How to get to Sendai Mediatheque

About Sendai Mediatheque

The Sendai Media Center was designed by Toyo Ito, one of Japan’s leading contemporary architects, and opened in 2001. It is located on Jozenji street in Aoba-ku, Sendai, Miyagi Prefecture, Japan, and is a complex cultural facility that combines exhibition rooms, a library, a video center, a media center, an art center, and an event center.

The Sendai Media Center is a miracle in itself, consisting of six floors (metal plates) and thirteen iron skeletal shafts shaped like swaying seaweed (called tubular pillars) that form all of the space on the second floor underground and seven floors above ground; the outside is fitted with a full sheet of glass, allowing visitors on the outside to see the skeletal structure of the inner pillars directly, while those inside can clearly look around Jozenji Street, giving a sense of unity between the inside and the outside. A sense of unity. Since its construction, the Sendai Media Center has attracted many world-renowned architects to visit the building and has been used as a location for Sendai’s popular magazines (COLOR) and many movies and TV shows.

The first floor of the Sendai Media Center is an open plaza where art, music (Live) and cultural events are held, and it has become a center for Sendai’s art-related distribution and customer gathering, as well as a hub for art-related stores and private companies.

How to get there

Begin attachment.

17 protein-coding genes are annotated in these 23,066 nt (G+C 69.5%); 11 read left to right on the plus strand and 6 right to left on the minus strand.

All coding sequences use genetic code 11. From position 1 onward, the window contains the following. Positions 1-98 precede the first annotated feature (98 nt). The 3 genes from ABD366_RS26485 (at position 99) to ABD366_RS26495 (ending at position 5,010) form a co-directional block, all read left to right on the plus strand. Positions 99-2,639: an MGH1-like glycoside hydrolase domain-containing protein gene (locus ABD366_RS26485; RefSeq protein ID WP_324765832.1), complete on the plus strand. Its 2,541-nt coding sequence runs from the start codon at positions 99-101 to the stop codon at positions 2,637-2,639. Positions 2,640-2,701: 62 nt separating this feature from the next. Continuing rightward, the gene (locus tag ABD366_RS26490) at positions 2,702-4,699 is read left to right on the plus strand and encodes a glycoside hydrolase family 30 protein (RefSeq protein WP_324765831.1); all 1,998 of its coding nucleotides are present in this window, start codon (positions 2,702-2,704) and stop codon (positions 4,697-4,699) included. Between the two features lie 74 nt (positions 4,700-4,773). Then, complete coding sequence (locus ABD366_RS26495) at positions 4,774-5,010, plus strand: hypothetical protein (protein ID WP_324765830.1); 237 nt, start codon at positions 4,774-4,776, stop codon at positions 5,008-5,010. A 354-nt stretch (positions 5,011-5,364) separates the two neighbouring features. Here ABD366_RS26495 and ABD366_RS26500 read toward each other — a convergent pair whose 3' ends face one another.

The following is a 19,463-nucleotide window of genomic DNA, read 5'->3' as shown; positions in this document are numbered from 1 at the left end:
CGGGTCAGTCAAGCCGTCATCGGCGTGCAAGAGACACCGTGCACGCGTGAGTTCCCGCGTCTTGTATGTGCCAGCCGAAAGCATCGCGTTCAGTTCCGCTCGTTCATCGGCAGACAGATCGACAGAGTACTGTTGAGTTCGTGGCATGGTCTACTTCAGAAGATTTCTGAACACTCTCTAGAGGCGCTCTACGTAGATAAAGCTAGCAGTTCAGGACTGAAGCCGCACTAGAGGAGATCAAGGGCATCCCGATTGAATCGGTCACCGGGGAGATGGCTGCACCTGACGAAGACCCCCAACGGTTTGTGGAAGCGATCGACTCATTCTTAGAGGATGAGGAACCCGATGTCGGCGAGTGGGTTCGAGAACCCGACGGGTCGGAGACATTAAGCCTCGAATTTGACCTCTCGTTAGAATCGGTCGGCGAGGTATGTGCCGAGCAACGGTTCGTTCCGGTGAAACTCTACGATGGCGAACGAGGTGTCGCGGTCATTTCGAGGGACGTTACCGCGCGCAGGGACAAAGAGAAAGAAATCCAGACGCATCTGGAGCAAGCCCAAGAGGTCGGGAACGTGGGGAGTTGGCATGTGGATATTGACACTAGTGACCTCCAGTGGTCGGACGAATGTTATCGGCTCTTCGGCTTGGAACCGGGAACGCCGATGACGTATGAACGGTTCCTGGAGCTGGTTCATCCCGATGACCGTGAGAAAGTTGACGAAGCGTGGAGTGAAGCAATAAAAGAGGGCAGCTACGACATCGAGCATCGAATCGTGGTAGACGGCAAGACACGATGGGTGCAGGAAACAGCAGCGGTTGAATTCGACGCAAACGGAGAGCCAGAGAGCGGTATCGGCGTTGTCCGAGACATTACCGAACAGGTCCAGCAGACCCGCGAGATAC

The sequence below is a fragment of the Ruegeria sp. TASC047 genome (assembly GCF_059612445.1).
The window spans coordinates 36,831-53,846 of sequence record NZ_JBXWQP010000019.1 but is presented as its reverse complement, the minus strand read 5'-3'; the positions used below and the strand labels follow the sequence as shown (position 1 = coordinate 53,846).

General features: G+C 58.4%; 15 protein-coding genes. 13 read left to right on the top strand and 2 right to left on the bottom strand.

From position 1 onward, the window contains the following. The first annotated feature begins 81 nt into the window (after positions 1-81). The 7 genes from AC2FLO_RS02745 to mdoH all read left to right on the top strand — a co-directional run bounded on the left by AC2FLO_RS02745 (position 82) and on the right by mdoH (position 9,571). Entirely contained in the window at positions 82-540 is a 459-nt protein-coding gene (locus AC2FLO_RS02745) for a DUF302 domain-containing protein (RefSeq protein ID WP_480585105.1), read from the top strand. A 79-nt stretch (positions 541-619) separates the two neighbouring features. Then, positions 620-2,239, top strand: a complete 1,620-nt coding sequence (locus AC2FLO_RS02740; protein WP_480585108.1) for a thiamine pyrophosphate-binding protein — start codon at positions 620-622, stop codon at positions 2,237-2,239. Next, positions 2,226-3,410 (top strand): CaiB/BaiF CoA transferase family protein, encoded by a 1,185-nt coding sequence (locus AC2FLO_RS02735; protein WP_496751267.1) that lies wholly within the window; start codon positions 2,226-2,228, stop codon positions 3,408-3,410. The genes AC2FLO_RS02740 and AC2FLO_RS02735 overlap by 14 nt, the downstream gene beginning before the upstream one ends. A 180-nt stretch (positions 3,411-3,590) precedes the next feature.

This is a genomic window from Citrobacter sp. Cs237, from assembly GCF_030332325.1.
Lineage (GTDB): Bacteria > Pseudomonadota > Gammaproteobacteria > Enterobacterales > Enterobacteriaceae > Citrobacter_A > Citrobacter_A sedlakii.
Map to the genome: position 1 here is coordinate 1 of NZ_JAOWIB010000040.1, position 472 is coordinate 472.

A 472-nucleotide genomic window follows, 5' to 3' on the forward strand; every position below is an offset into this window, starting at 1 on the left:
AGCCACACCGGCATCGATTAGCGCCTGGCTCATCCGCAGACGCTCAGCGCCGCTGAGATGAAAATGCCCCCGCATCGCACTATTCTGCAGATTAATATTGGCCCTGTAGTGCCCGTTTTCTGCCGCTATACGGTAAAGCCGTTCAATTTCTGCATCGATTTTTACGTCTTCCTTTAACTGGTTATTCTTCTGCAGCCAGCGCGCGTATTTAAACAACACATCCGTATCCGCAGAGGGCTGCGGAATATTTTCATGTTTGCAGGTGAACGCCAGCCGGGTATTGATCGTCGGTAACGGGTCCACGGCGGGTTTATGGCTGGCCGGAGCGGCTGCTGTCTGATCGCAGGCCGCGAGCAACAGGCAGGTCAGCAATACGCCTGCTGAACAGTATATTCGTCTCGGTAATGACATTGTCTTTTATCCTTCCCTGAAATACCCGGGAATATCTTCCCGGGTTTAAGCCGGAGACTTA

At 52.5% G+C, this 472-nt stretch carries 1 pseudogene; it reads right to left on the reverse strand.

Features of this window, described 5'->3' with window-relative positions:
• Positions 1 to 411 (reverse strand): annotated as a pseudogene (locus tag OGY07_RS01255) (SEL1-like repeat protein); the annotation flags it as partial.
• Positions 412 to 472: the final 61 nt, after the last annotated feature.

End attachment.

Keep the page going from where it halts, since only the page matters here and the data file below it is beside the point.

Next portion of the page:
(1) 5-minute walk from Kotodai Koen Station on the Namboku Subway Line.


The building has three innovative structural points of architecture: 13 giant tubes, seven layers of steel plates and a double-skin glass wall. The facility, which also won the Good Design Award Grand Prix, attracts many visitors from abroad. In addition to a theatre showing independent films and masterpieces, a café and museum shop, there is also a gallery.

A building made entirely of steel and glass, a design that is attracting attention around the world.

Located along Jozenji Street, this comprehensive cultural facility of the city of Sendai includes a library, a mini-theatre, galleries and studios. The facility has a very open and bright atmosphere, and is particularly characterised by its tube-and-beam structure, known as a ramen structure, which has won numerous awards in the field of architecture. The tubes, which are indeed exposed and assembled, are a sight to behold!


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